Read Be Good Be Real Be Crazy Online

Authors: Chelsey Philpot

Be Good Be Real Be Crazy

BOOK: Be Good Be Real Be Crazy
11.5Mb size Format: txt, pdf, ePub


For Levi,





That changes everything.


Listen to the scientist . . .

“Do not look at stars as bright spots only. Try to take in the vastness of the universe.”

—Maria Mitchell

the poet . . .

“In the universe, there are things that are known, and things that are unknown, and in between, there are doors.”

—William Blake

the philosopher . . .

“All things in the universe arrange themselves to each person anew.”

—Ralph Waldo Emerson

and then, perhaps, write your own. . . .


was a gentle giant of a boy and he fell in love with an unknowable mystery of a girl who did not, could not, love him back—at least not in the way he loved her.

When did their one-sided romance begin? The day they first met? Was that when his heart flooded? It was so strange that he could remember everything else about that afternoon and not that one detail.

It was a beautiful Tuesday in June on the small island paradise off the coast of Florida. The Girl didn't drift into La Isla Souvenirs the way that most tourists did, sliding their hands over bric-a-brac, clicking and clacking shot glasses against one another, rubbing the T-shirts between their fingers to gauge the scratchiness of the cheap cotton.

No, she pushed her way between the stuffed racks and packed shelves as if her default mode was to anticipate resistance. Her
feet were bare and coated with a layer of white sand. Her hair was the color of fruit punch and her left ear was a semicircle of silver, copper, and plastic piercings.

She didn't say anything as she made her way toward the jewelry display on the wall near the dressing room. She hummed like she wanted to be heard while she picked up tacky necklace after tacky necklace. She tried on all the plastic bangles at once and wiggled her arm in the air, making them rattle like pebbles trapped in a balloon. She slipped cheap rings onto her left hand until all five fingers were hidden and then shook them off, letting each one fall onto the aluminum display tray with a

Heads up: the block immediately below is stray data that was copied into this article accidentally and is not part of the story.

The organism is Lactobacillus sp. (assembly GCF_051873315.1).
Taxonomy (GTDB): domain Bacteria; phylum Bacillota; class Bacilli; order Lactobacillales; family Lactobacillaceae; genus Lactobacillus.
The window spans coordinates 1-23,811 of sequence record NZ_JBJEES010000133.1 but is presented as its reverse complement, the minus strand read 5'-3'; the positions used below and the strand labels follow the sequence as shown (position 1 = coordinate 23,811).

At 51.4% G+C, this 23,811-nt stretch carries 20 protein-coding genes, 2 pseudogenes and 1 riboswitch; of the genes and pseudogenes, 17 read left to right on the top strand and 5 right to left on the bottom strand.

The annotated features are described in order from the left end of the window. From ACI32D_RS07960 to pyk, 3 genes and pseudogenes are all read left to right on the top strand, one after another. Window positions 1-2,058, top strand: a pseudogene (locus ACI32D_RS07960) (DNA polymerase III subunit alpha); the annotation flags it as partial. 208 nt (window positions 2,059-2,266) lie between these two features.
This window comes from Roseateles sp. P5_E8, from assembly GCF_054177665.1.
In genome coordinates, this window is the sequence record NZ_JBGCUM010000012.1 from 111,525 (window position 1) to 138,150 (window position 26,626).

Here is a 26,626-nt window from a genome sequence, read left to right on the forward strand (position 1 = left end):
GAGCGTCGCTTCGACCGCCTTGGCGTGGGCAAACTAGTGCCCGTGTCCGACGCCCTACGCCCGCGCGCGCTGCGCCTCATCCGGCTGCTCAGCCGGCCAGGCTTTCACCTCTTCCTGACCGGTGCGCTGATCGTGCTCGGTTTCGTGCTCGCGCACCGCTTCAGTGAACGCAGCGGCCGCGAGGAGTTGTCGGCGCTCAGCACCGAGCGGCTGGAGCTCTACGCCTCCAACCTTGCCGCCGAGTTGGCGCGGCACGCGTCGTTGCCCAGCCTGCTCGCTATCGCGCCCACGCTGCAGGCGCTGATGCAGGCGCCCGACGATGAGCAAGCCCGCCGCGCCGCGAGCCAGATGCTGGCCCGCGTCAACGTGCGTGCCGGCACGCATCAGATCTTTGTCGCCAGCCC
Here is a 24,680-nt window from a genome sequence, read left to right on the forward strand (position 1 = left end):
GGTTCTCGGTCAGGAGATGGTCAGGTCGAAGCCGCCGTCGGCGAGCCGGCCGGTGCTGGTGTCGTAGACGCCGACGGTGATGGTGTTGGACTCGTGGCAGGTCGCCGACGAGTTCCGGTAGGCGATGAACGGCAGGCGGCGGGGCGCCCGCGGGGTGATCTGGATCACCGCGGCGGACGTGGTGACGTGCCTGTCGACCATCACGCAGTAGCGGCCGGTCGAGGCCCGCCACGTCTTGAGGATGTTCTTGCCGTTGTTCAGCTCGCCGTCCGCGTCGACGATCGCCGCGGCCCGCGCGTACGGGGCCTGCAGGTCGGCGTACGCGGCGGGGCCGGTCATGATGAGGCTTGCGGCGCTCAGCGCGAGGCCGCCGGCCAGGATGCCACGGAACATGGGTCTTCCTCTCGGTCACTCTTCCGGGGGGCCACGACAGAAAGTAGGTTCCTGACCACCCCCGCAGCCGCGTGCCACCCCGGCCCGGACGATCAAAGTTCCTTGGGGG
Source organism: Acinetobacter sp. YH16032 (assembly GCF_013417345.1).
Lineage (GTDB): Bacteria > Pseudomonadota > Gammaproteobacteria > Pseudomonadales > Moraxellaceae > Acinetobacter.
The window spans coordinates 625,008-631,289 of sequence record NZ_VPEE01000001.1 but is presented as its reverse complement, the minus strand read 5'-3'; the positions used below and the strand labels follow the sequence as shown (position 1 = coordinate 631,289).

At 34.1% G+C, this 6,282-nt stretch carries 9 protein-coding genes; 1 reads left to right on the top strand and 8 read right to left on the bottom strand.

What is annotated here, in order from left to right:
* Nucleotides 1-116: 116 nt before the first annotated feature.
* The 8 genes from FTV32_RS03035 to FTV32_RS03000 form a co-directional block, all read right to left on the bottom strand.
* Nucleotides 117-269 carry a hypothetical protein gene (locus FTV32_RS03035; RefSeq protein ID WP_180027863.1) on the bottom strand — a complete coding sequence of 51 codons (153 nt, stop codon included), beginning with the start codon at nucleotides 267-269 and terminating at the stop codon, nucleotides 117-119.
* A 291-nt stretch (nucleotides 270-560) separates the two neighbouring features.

The first time her eyes met his in the warped floor mirror, the Boy blushed and changed the paper in the cash register, even though the roll in there was far from done. The second time, she smiled and puckered her lips like a fish. He laughed. The third time, she crossed her eyes and stuck out her tongue. He laughed again. He laughed all the times after, too.

Her exit was as abrupt as her entrance. She left slapping her feet to an inconsistent rhythm that oddly complemented her off-key humming. When she reached the place where the shade from the store's awning stopped and the sun-baked wood of the boardwalk began, she paused, spun on the balls of her feet, and smiled. Before the Boy thought to smile back, she was gone, leaving her footprints on the floor and a feeling of emptiness where there had been none before.

The Boy knew he should have stopped her. He should have
asked her to turn out her pockets or called his dads to the front or recited the warning on the sign taped to the cash register, the one that promised, “All Shoplifters Will Be Prosecuted to the Fullest Extent of the Law.” But he did none of those things.

Maybe he
started loving her that first afternoon? When, after all, does the fall begin—at the first thought of flight or the moment you're airborne?

However, the Boy
tell you the exact moment he
he loved her. It was 3:03 p.m. on a July Thursday. She had just come through the curtains that separated the front of the store from the back. Her shoulders were hunched, her steps uncertain. On her wrist was the rope bracelet he had seen her take the first day. The Boy liked the idea of sharing a secret with her, so he never told his dads—not before, and certainly not after they hired her.

The curtain was still swinging behind her when the Girl looked up and saw him watching her. “I need your help,” she said.





In that moment, the universe paused.

In that moment, he felt the bliss of being needed, of having a purpose. In that moment, he
he was in love.

He understood from the beginning that she could not love
him back the same way he loved her. She was too not-of-this-place. Too strangely beautiful to love a confused boy with a worried heart.

Theirs would be a lopsided love. But it would be enough.

It had to be.

BOOK: Be Good Be Real Be Crazy
11.5Mb size Format: txt, pdf, ePub

Other books

My Lady Smuggler by Margaret Bennett
El fútbol a sol y sombra by Eduardo Galeano
Twisted Paths by Terri Reid
Mad Season by Nancy Means Wright
Rode Hard, Put Up Wet by James, Lorelei
Go Long! by Ronde Barber
Conscience of a Conservative by Barry Goldwater
Flipped Out by Jennie Bentley